Arcadia

Drama Theatre, Sydney Opera House, February 12

ARCADIA1

Glenn Hazeldine and Ryan Corr. Photo: Heidrun Lohr

Ryan Corr gives a standout, charismatic performance in Tom Stoppard’s brilliantly clever 1993 play Arcadia but the production itself wasn’t quite firing on all cylinders on opening night.

Set in a stately English country estate called Sidley Park, Arcadia unfolds across two time frames, with alternating scenes set in the early 1800s and the 1990s (which eventually begin to overlap and share the stage).

Beginning in 1809, teenage genius Thomasina Coverly (Georgia Flood) is discovering chaos theory and the Second Law of Thermodynamics a century before anyone else under the admiring eye of her dashing, witty tutor Septimus Hodge (Corr). Meanwhile, the garden is being transformed from a classical idyll to a Gothic wilderness.

In the same room 200 years later, Bernard Nightingale, a smug, ambitious Byron scholar (Josh McConville) desperate to prove that Byron fled England after killing a minor poet in a duel at Sidley Park, and Hannah Jarvis (Andrea Demetriades) a historian and author researching the mysterious hermit who lived in the garden’s faux hermitage, try to piece together the past from notes, drawings and other bits and pieces, which we have seen being created.

With illicit affairs, love, iterated algorithms, discussions about determinism and free will as well as Romanticism and Classicism in the mix, it’s heady stuff.

Richard Cottrell directs a sound, lucid, well-staged production on a handsome classical set by Michael Scott-Mitchell with stylish costumes by Julie Lynch.However, in striving to make Stoppard’s dazzling wordplay and complex ideas understandable to an audience, some characters feel underdeveloped and a little of the play’s sparkle and magic was lost on opening night.

At the moment, the historical scenes have a better rhythm than the contemporary ones where not all the humour lands, and there are times when the play feels pretty dense without enough of a leavening human dimension.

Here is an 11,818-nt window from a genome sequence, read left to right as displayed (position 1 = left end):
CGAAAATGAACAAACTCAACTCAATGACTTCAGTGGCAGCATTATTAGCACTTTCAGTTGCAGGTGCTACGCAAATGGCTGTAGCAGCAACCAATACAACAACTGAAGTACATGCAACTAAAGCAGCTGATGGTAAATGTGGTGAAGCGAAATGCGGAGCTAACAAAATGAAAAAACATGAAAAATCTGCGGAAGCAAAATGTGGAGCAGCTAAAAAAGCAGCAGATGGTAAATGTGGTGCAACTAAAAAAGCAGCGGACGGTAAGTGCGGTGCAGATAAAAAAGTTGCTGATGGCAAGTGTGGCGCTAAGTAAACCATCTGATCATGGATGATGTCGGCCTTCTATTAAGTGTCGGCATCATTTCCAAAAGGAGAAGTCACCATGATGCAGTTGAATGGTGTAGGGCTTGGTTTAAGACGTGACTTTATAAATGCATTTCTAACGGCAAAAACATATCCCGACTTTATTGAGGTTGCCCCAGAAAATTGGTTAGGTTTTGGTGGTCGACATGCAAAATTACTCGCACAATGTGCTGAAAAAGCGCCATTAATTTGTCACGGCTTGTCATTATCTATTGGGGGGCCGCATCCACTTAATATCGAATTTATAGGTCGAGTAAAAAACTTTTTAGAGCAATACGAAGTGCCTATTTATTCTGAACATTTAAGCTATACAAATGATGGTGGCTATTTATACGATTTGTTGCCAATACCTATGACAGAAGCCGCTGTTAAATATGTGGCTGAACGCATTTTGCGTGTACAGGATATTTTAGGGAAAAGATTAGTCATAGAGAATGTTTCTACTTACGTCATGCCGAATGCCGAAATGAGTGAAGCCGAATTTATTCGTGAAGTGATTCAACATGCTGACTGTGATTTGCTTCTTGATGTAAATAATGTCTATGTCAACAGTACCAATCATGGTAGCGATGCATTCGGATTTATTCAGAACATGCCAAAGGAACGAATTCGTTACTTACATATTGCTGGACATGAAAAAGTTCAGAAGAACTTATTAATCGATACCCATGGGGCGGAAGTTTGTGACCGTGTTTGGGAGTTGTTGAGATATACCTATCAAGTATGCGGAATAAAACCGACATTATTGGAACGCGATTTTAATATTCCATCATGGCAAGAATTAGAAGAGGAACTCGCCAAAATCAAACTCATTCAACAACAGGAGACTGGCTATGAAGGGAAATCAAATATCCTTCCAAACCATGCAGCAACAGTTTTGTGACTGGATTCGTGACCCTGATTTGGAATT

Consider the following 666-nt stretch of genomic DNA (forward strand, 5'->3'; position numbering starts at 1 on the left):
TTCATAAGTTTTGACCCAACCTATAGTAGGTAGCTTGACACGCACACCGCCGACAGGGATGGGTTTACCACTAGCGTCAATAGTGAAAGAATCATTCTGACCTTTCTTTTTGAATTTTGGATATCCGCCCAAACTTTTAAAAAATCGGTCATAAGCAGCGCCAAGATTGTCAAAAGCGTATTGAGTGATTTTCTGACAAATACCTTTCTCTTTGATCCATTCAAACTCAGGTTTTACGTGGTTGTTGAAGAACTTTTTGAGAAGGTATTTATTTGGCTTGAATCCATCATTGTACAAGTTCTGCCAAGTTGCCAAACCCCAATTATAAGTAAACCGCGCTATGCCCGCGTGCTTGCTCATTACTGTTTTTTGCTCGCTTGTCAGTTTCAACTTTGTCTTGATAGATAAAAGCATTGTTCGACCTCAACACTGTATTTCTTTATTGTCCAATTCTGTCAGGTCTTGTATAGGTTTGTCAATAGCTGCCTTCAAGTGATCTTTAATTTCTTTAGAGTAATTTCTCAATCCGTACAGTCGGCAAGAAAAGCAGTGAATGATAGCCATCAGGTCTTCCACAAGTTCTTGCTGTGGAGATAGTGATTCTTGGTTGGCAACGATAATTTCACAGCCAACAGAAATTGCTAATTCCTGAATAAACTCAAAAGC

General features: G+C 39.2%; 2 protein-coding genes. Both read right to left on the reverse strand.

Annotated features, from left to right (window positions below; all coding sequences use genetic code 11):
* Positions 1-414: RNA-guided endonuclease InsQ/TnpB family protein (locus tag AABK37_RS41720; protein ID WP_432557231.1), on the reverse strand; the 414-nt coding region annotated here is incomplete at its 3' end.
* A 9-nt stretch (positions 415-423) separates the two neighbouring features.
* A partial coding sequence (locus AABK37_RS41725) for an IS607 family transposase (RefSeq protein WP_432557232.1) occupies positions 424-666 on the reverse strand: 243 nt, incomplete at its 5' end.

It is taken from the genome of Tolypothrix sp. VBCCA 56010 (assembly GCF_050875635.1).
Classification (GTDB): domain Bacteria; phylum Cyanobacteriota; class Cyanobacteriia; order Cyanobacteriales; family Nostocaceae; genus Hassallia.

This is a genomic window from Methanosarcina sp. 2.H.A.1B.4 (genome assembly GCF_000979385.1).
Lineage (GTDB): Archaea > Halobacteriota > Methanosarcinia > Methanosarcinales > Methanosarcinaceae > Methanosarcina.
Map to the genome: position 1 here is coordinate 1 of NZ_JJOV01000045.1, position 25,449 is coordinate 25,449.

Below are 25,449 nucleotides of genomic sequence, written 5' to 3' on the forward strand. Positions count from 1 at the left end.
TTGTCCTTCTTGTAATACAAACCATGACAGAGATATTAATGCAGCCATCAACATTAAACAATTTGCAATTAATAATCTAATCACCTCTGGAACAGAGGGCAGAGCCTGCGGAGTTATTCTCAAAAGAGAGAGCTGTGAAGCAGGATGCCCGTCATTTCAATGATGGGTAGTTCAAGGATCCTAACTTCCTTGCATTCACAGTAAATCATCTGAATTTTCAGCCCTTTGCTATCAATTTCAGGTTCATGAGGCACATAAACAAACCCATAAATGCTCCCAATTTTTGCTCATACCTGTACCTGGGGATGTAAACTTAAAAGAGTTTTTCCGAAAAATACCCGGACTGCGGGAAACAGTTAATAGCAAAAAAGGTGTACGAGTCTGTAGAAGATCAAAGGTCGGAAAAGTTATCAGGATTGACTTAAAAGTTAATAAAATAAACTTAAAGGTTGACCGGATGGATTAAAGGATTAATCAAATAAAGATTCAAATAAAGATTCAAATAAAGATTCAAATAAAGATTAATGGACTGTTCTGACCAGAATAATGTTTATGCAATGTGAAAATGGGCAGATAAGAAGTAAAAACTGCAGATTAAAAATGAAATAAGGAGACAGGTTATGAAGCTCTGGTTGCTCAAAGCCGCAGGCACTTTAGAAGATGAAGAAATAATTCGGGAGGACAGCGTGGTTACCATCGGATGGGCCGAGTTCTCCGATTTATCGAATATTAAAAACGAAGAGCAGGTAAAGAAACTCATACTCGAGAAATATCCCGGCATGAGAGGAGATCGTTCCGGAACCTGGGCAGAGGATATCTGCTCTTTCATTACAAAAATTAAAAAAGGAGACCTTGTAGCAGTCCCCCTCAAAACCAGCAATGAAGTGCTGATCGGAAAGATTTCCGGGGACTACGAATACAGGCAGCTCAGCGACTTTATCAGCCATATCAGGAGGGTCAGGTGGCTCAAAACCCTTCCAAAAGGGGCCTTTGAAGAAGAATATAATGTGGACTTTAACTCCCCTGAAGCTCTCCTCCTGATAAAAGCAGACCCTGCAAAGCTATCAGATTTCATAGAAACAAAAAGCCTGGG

Corr has a wonderful, natural ease and charm as Septimus. He handles the zippy dialogue beautifully and his scenes with Flood have depth, heart and a lovely energy, though a stronger chemistry between them as the play progresses would make the ending more moving.

ARCADIA #2-749

Andrea Demetriades and Josh McConville. Photo: Heidrun Lohr

Demetriades gives a strong performance as the wryly sceptical, somewhat stand-offish Hannah though one senses that there is more to find her character (a loneliness is hinted at in the play) and in her relationship with McConville’s Bernard, which we gather is underpinned by a sexual attraction, though there is little chemistry here.

McConville looks a little ill at ease as Bernard, though his zinging barbs are often very funny. Michael Sheasby gives a lively portrayal of Valentine, a gifted mathematician like his ancestor Thomasina before him, and Glenn Hazeldine is a hoot as Ezra Chater, a poet with precious little poetry in his soul whose wife has been discovered in “a carnal embrace” with Septimus. But not all the other performances feel entirely believable.

Given the brilliance of Stoppard’s writing and the top-notch production values, there is already much to enjoy but once the production settles, the cast will hopefully convey more of the play’s humanity and passion, and then it will really soar.

Arcadia plays at the Drama Theatre, Sydney Opera House until April 2. Bookings: www.sydneytheatre.com.au or 02 9250 1777

 A version of this review ran in the Sunday Telegraph on February 14